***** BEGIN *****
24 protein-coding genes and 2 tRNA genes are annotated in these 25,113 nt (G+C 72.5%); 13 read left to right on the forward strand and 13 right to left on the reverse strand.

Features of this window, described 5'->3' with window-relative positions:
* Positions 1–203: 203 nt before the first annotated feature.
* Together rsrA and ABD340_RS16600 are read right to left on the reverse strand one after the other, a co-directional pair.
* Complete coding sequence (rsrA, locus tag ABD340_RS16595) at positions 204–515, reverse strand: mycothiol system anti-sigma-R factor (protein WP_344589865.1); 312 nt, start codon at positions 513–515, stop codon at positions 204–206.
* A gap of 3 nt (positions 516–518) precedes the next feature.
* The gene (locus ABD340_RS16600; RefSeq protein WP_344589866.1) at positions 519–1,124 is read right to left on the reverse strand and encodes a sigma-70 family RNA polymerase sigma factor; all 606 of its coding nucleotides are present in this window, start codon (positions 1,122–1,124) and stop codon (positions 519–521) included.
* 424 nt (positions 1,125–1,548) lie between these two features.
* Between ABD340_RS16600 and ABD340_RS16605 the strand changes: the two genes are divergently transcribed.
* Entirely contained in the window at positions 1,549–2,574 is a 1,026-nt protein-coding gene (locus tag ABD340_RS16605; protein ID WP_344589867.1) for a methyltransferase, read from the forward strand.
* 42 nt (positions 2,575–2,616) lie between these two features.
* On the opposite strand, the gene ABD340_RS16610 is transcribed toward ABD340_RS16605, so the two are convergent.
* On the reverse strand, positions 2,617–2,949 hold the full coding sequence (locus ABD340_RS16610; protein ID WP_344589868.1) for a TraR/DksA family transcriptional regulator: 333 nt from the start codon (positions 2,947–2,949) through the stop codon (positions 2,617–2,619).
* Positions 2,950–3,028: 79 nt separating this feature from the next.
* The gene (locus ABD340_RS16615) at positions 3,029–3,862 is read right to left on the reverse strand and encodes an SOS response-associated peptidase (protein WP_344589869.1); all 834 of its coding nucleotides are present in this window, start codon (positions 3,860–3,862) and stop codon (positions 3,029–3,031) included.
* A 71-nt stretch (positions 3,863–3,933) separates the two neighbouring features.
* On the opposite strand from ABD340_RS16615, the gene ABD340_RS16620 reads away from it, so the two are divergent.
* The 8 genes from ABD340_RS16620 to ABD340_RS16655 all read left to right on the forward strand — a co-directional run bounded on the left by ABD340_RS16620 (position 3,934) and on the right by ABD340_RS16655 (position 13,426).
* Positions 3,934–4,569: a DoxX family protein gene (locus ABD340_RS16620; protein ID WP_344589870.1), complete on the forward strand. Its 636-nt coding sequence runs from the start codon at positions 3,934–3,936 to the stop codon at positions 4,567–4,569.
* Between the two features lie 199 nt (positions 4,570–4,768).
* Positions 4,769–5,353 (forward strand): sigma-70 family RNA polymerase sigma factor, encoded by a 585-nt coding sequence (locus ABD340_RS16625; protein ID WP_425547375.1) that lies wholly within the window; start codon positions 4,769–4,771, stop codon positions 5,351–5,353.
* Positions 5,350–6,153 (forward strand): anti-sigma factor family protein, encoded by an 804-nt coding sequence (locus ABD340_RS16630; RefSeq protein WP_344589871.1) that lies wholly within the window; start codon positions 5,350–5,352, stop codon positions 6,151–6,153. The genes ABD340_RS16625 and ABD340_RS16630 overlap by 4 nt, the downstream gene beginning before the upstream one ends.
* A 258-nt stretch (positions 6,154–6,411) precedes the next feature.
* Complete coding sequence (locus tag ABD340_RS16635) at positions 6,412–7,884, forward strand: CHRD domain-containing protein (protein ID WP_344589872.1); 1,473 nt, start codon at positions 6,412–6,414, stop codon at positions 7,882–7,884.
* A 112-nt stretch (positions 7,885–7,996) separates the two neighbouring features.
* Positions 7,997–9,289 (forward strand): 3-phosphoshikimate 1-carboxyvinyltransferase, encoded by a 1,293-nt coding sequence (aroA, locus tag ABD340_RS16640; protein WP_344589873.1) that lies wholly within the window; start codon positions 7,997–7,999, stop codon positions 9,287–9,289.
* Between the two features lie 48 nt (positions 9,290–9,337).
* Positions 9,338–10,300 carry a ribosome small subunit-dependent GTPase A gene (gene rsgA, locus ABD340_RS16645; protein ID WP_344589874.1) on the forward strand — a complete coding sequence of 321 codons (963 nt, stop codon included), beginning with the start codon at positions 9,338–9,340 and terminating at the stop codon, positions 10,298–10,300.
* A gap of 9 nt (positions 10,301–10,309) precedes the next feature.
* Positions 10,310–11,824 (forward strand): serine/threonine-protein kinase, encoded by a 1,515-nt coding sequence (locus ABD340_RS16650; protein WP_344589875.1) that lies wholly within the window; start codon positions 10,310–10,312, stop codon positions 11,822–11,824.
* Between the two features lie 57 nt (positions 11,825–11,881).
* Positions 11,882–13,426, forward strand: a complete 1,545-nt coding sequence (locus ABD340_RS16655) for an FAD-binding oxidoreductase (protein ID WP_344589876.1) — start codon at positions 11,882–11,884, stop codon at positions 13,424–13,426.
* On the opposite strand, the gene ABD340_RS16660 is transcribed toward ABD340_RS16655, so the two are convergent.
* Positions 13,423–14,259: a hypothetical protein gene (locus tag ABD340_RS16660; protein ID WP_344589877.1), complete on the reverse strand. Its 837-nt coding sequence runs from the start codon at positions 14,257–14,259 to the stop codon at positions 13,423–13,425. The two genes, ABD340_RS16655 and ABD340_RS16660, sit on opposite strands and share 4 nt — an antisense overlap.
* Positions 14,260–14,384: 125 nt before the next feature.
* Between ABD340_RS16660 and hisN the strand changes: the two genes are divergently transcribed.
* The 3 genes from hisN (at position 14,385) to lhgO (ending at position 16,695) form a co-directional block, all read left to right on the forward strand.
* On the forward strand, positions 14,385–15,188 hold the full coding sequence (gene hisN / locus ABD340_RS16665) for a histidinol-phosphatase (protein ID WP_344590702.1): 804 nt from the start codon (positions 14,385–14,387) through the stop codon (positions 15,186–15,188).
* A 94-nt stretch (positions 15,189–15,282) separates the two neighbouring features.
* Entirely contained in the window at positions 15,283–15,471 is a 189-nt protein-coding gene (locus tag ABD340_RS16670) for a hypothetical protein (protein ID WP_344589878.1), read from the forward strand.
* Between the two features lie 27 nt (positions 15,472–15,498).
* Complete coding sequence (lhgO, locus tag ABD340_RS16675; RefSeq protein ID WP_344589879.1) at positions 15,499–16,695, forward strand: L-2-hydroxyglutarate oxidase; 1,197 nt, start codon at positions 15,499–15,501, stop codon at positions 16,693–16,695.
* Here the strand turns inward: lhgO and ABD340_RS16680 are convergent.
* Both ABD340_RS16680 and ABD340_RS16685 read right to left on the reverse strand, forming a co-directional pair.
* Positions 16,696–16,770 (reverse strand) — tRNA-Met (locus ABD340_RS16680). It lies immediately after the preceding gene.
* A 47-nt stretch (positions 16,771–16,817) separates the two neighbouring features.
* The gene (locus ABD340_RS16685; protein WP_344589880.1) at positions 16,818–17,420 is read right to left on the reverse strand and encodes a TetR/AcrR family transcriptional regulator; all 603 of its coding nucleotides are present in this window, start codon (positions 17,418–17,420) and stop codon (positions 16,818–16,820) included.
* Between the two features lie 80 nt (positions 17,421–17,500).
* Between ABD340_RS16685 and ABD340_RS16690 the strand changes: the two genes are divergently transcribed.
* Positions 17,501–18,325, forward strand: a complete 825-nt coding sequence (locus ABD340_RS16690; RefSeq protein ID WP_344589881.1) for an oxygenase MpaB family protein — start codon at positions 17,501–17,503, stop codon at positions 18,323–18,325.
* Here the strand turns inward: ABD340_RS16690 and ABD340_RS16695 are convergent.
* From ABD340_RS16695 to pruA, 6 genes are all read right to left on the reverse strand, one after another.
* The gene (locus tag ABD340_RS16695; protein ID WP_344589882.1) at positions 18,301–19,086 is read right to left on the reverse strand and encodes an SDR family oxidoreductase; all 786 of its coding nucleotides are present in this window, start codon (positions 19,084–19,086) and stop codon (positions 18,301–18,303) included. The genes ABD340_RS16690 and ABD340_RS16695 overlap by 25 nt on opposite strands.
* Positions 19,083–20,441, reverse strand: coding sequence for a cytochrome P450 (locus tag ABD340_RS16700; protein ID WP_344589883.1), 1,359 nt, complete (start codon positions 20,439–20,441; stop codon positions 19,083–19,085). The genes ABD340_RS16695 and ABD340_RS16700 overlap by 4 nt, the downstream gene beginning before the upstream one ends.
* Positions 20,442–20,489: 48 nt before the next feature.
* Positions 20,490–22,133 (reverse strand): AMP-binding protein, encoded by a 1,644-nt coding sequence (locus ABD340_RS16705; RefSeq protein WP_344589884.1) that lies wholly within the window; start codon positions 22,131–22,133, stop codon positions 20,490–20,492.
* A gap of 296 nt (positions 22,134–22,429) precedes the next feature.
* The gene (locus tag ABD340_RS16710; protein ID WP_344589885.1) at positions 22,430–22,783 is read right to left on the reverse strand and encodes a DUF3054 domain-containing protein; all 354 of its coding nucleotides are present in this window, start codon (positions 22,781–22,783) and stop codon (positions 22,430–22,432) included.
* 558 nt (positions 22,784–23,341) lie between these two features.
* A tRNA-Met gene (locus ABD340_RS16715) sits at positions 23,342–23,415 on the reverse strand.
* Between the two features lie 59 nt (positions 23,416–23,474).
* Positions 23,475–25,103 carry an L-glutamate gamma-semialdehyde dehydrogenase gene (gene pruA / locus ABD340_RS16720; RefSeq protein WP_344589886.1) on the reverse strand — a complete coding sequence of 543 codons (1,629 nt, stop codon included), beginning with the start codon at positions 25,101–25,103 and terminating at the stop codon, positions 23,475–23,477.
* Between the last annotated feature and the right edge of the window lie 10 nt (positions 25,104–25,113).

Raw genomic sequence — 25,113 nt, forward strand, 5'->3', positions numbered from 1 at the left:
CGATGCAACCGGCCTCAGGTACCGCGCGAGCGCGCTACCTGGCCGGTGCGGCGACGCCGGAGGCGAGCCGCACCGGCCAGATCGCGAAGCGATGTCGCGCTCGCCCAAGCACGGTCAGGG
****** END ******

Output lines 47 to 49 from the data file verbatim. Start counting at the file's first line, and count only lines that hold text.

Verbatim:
* The gene (locus ABD340_RS16685; protein WP_344589880.1) at positions 16,818–17,420 is read right to left on the reverse strand and encodes a TetR/AcrR family transcriptional regulator; all 603 of its coding nucleotides are present in this window, start codon (positions 17,418–17,420) and stop codon (positions 16,818–16,820) included.
* Between the two features lie 80 nt (positions 17,421–17,500).
* Between ABD340_RS16685 and ABD340_RS16690 the strand changes: the two genes are divergently transcribed.